FW: BBC complains of Pentagon lies
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BBC complains of Pentagon lies
By Julie Hyland
29 March 2003
The BBC has become so concerned at false and
misleading information being put out on the war
against Iraq that it has stressed to its journalists
that they must clearly attribute military sources.
According to the Guardian, BBC news chiefs met to
discuss the problem after the broadcaster carried
several reports later shown to be inaccurate. The
misleading reports were all favourable to the US/UK
forces and so their exposure has undermined the BBC's
claims to be providing unbiased coverage.
On Sunday March 23, British military sources claimed
to have taken the port of Umm Qasr in southern Iraq.
Three days later, they were still fighting to quell
The BBC then ran headlines with reports of the
discovering of a chemical weapons factory in An Najaf,
which was later dropped.
On Tuesday, March 25, the British news was filled with
reports of an uprising under way in Basra, Iraq's
second largest city. Claims of the "popular uprising"
were first made by British military forces, but were
later found to be untrue.
On Wednesday, March 26, the British military were
cited reporting that "up to 120 tanks" were leaving
Basra. The convoy was later found to be just
Numerous other examples can be cited, including the
continuous downplaying of the extent of popular
opposition to the US/UK invasion and the particularly
cynical claim that the Iraqi regime was responsible
for the missile attack on a Baghdad market that killed
A BBC spokeswoman confirmed that a meeting had been
held to discuss recent events.
"There's been a discussion about attribution and it=92s
been reinforced with people that we do have to
attribute military information," she said. "We have to
be very careful in the midst of a conflict like this
one to be very sure when we're reporting something
we='ve not seen with our own eyes that we attribute
An unnamed "senior BBC news source", cited by the
Guardian, went further, stating: "We're getting more
truth out of Baghdad than the Pentagon at the moment."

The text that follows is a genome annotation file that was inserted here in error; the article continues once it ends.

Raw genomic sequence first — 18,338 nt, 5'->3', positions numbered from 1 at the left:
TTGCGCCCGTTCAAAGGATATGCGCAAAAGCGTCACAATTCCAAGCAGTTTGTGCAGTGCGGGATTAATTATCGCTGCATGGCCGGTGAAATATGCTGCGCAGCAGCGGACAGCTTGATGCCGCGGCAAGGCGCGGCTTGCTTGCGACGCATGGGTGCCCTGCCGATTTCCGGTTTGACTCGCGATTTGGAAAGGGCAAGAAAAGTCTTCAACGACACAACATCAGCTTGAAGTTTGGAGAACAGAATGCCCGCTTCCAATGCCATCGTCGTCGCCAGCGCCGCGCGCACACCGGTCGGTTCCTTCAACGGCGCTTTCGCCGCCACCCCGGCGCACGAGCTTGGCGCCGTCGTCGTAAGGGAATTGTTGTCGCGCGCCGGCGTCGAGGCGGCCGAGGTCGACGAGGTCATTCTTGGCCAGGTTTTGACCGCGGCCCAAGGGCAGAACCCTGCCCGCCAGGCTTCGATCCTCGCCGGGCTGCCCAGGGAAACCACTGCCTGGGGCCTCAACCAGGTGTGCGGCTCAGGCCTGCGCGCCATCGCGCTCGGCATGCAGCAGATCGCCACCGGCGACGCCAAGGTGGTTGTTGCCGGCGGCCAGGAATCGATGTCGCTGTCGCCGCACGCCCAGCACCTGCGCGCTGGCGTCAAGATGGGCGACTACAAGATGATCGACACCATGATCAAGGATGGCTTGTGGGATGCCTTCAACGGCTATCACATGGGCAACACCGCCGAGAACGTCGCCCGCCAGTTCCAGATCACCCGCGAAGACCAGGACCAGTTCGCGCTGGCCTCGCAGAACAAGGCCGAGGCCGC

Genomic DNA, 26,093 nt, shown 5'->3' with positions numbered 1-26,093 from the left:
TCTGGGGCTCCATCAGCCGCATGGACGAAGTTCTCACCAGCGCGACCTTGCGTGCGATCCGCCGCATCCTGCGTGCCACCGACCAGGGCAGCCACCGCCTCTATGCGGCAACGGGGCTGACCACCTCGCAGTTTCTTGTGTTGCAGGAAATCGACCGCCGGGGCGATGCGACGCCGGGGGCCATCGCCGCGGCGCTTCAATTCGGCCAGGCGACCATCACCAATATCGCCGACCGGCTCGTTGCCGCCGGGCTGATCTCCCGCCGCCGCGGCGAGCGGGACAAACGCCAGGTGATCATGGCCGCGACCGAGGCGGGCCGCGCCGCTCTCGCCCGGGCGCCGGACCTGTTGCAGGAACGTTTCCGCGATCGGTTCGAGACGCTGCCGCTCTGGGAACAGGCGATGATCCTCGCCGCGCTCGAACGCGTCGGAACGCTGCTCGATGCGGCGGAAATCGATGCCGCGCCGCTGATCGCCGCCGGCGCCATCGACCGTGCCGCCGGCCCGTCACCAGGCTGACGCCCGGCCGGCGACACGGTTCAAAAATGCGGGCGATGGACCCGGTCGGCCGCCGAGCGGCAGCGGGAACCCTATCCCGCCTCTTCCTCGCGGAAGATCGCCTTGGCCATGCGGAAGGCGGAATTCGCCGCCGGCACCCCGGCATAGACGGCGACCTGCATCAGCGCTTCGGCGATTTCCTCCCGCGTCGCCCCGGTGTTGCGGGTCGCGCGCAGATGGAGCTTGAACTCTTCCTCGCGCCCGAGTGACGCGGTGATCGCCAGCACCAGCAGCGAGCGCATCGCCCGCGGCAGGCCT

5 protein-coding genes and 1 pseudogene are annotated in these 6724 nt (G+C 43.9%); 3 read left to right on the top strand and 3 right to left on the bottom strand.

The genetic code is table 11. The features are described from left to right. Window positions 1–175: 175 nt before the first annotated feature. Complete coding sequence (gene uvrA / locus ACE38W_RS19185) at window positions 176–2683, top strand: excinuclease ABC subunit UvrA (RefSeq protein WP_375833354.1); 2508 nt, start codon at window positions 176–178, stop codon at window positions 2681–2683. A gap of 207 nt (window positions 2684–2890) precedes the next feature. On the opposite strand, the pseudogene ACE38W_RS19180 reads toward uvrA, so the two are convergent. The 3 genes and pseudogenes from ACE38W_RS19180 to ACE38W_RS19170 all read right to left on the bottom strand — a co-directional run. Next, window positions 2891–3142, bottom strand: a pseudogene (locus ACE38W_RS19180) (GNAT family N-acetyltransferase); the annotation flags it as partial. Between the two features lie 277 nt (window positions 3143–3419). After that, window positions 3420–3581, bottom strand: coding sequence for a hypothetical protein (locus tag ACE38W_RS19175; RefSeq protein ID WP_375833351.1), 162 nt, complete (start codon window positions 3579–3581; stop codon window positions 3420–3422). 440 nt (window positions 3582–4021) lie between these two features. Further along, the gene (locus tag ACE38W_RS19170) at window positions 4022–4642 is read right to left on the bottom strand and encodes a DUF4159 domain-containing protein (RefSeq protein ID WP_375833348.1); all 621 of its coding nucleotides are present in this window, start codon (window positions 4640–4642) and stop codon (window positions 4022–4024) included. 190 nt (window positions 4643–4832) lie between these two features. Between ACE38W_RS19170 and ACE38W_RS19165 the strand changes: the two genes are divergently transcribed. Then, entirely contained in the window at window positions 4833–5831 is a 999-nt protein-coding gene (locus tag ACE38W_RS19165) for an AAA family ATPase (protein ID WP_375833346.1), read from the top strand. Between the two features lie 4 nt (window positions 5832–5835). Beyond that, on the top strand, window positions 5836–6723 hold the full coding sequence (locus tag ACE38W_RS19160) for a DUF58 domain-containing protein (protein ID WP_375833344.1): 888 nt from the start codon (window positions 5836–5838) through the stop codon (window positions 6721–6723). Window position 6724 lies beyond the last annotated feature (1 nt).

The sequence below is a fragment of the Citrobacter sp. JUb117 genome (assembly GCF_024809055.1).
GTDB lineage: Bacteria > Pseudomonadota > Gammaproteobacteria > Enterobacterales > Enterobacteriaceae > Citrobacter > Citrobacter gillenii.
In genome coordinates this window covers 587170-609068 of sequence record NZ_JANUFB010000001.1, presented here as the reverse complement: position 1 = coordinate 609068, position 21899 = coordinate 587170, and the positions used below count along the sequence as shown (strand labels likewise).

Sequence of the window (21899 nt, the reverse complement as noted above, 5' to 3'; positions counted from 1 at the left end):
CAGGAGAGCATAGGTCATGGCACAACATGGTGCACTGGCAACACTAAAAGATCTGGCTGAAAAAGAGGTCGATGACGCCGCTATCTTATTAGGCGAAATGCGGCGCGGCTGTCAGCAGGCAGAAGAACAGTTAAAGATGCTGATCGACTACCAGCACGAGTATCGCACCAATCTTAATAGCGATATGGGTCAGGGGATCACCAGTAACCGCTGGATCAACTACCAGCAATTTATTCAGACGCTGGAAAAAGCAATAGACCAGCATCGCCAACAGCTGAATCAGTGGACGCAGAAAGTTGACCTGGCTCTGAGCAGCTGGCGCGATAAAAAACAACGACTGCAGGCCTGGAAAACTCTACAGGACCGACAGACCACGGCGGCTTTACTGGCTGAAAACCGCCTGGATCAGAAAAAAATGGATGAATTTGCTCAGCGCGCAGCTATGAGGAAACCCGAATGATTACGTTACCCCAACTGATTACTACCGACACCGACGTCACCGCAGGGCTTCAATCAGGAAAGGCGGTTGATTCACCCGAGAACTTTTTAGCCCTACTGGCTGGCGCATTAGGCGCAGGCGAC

"We're absolutely sick and tired of putting things out
and finding they're not true. The misinformation in
this war is far and away worse than any conflict I've
covered, including the first Gulf war and Kosovo."
Many news sources in Britain are now admitting that
much of the key information they are relaying has been
proven to be inaccurate. But this is often put down to
the pressures of 24-hour coverage and the "fog of
war". For example, the BBC source cited by the
Guardian went on to claim that the misinformation was
an accident, rather than deliberate deceit: "I don't
know whether they [the Pentagon] are putting out
flyers in the hope that we'll run them first and ask
questions later or whether they genuinely don't know
what's going on - I rather suspect the latter."
In truth, much of the British and US media is simply a
propaganda tool of their respective military forces.
Some 900 journalists and reporters are "embedded" with
US/UK troops, effectively functioning as part of an
act of armed aggression against the Iraqi people and
paid to conceal that fact. The concern expressed by
the BBC's top brass is that this fact has become so
obvious to millions in Britain and around the world
that its own credibility - and hence its considerable
political influence internationally - will never
Sent via the discussion list of the Campaign Against Sanctions on Iraq.
All postings are archived on CASI's website: http://www.casi.org.uk
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